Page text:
And that is where this algorithm comes into play. In principle it is based on calculating the extreme values of the magnetometer. If a new extreme is found, it will change the old one with a certain gain. However it adds one extra step: it takes into account that when two axes are close to their zero value (compensated for offset), the third one must be at an extreme value. It will then use this data to update the value of its stored extremes: if the measured value is larger than its current offset it will update its positive extreme value, if it is smaller it will update its negative extreme value. That immediatly brings us to the limitation of the algorithm, when the current estimate of the offset is so bad it is outside the actual values the magnetometer can reach, it may not be able to find the actual extremes.
I hope that was a little bit clear, but it is probably easier to visualize with a 2D example. In the following picture the red circle shows the values our magnetometric sensor can achieve if the world was 2D, with in the center the dot representing its offset. The blue lines connect its current values for its extremes (which are obviously wrong), and the green dot is a new measurement.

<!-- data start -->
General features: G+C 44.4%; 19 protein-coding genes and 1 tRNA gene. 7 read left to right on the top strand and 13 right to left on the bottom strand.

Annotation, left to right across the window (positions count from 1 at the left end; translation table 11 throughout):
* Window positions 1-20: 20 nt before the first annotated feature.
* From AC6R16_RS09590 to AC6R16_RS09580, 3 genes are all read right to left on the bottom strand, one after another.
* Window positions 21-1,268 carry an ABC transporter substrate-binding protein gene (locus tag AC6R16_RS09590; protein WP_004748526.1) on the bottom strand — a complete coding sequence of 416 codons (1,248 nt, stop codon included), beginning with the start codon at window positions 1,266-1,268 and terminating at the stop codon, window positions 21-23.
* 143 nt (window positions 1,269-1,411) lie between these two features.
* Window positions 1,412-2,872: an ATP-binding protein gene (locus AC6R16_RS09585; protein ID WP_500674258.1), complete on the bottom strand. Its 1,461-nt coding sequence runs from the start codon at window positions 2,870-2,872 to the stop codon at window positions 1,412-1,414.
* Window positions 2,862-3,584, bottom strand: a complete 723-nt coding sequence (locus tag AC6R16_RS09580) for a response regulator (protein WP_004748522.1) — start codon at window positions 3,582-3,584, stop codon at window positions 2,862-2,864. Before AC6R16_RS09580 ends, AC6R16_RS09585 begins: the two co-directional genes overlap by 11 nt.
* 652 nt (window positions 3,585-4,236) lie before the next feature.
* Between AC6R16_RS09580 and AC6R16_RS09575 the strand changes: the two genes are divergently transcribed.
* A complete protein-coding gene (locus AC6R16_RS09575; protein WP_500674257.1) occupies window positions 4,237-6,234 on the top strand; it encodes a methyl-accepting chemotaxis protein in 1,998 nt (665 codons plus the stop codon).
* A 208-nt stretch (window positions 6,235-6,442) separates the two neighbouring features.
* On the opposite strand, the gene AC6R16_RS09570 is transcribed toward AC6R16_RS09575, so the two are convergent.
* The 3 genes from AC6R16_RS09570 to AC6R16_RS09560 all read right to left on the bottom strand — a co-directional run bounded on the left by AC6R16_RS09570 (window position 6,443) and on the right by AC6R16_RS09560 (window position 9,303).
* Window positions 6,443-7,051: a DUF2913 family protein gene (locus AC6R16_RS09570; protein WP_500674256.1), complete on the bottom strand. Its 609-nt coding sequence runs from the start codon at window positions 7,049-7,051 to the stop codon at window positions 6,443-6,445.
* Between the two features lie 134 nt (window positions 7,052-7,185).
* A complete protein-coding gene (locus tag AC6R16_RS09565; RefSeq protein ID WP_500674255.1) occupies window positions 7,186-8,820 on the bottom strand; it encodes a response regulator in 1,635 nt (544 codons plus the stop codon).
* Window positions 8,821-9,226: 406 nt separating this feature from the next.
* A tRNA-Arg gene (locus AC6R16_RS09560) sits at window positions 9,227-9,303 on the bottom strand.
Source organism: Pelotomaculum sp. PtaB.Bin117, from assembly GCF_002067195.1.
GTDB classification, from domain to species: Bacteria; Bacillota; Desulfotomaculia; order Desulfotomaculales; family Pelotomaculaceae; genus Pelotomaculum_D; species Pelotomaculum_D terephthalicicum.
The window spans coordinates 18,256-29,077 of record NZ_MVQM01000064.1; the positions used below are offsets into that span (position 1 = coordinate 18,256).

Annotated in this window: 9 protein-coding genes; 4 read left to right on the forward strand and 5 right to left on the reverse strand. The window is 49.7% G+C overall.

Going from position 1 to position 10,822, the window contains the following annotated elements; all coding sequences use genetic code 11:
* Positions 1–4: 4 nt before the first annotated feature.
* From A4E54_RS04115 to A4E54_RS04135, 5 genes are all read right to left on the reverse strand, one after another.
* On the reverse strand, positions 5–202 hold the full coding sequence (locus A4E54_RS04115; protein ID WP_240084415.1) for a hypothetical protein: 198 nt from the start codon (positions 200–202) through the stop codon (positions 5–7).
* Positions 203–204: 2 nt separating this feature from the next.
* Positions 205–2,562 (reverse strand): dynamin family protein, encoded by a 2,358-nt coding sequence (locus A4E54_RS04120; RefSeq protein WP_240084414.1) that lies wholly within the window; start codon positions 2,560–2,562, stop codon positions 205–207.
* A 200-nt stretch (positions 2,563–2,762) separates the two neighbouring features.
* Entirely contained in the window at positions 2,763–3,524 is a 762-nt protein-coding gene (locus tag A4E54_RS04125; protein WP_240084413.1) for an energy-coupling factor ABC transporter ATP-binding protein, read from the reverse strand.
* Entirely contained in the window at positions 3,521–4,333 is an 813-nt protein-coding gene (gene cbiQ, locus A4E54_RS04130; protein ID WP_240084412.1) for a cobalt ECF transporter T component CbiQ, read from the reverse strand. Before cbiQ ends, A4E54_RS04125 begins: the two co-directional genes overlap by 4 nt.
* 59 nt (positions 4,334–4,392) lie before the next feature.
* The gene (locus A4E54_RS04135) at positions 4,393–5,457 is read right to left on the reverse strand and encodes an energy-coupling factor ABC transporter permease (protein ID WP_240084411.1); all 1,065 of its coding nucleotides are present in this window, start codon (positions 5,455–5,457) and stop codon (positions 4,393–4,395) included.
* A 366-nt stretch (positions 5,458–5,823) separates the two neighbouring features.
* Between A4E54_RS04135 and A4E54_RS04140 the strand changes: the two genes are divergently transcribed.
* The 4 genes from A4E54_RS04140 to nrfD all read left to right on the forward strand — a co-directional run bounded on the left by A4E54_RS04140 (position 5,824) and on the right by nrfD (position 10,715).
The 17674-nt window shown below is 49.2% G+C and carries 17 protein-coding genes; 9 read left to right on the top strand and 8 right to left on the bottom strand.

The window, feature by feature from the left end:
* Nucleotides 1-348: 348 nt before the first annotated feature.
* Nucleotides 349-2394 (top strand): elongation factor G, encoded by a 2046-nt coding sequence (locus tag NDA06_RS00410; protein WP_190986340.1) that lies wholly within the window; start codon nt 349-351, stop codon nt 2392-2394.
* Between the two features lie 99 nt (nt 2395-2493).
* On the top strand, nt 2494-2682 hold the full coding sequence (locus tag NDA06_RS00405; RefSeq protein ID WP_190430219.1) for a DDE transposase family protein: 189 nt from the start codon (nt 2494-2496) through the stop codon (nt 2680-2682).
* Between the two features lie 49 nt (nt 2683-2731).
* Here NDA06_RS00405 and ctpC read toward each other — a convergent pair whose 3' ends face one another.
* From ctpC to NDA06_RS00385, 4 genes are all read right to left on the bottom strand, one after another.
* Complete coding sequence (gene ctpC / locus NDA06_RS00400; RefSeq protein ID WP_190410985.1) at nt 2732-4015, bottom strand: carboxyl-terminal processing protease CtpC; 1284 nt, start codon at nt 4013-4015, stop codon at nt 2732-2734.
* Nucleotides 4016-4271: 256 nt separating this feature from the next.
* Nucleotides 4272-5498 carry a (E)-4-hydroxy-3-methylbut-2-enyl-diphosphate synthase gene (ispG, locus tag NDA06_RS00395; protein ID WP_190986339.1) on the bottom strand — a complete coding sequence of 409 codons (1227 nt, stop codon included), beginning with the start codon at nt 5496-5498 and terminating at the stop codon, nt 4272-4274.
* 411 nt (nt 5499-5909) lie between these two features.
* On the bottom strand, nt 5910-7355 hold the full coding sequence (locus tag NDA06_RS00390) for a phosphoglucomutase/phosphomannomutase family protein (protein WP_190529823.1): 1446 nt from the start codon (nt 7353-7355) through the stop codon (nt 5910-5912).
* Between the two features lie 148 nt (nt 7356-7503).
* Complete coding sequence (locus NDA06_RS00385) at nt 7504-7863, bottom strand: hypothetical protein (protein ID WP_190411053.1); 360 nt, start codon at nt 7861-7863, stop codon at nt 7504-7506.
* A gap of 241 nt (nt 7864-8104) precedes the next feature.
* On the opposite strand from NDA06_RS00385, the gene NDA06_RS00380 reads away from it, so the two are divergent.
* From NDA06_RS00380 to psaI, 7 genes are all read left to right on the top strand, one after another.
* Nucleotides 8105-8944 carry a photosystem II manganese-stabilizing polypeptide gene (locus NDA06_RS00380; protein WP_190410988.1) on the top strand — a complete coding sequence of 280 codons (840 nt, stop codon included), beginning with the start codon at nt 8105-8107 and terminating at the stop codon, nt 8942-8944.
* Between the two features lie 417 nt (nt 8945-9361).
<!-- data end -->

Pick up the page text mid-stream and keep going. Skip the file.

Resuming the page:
Since the y-axis is zero for this measurement, it will know this is a new extreme value. The measured value is smaller than its offset estimate (the point where the lines of the extremes cross), so it is a new negative extreme for the x-axis. So it will moves its negative extreme value a bit to this new measurement (how fast depends on the gain settings), but lets assume it got a whole bunch of measurements on this spot, so its negative extreme is now at this measurement location.
The next figure gives the resulting situation, and after a while the magnetometer gets to a spot where its x-axis value is zero, and it gets a new positive extreme measurement for the y-axis.
The same thing happens again, and it adjusts its y-axis extremes, and also gets a new offset value for this axis. Making the new result:
Now it only needs some measurements to get the gain on its x-axis correct, and it is fully calibrated. When the offset changes for whatever reason, it will automatically use its new measurements to get new estimates of its extremes, and use that to calculate its gain and offset. Besides this algorithm it also directly updates the extreme when it literally finds a new extreme value (still with small steps). So if in the previous example it immediatly gets to the point completely at the leftmost point of the circle it will use this to update the minimum extreme of the x-axis, despite that the y-axis data is not on its offset estimate.